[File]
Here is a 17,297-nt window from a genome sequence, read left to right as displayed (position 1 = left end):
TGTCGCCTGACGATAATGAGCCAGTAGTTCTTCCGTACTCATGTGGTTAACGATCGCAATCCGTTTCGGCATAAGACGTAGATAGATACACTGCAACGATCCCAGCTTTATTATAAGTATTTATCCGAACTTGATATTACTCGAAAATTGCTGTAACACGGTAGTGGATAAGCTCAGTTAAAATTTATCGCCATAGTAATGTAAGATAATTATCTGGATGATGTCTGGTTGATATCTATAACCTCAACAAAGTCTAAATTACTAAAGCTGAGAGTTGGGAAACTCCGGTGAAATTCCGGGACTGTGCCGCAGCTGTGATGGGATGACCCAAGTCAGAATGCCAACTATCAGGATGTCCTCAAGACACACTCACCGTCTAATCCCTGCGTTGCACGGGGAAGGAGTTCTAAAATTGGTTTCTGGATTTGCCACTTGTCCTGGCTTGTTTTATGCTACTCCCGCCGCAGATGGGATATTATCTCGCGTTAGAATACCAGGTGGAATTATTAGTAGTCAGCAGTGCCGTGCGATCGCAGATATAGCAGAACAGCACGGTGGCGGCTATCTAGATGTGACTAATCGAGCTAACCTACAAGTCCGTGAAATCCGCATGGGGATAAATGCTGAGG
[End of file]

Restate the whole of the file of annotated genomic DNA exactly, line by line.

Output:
Here is a 17,297-nt window from a genome sequence, read left to right as displayed (position 1 = left end):
TGTCGCCTGACGATAATGAGCCAGTAGTTCTTCCGTACTCATGTGGTTAACGATCGCAATCCGTTTCGGCATAAGACGTAGATAGATACACTGCAACGATCCCAGCTTTATTATAAGTATTTATCCGAACTTGATATTACTCGAAAATTGCTGTAACACGGTAGTGGATAAGCTCAGTTAAAATTTATCGCCATAGTAATGTAAGATAATTATCTGGATGATGTCTGGTTGATATCTATAACCTCAACAAAGTCTAAATTACTAAAGCTGAGAGTTGGGAAACTCCGGTGAAATTCCGGGACTGTGCCGCAGCTGTGATGGGATGACCCAAGTCAGAATGCCAACTATCAGGATGTCCTCAAGACACACTCACCGTCTAATCCCTGCGTTGCACGGGGAAGGAGTTCTAAAATTGGTTTCTGGATTTGCCACTTGTCCTGGCTTGTTTTATGCTACTCCCGCCGCAGATGGGATATTATCTCGCGTTAGAATACCAGGTGGAATTATTAGTAGTCAGCAGTGCCGTGCGATCGCAGATATAGCAGAACAGCACGGTGGCGGCTATCTAGATGTGACTAATCGAGCTAACCTACAAGTCCGTGAAATCCGCATGGGGATAAATGCTGAGG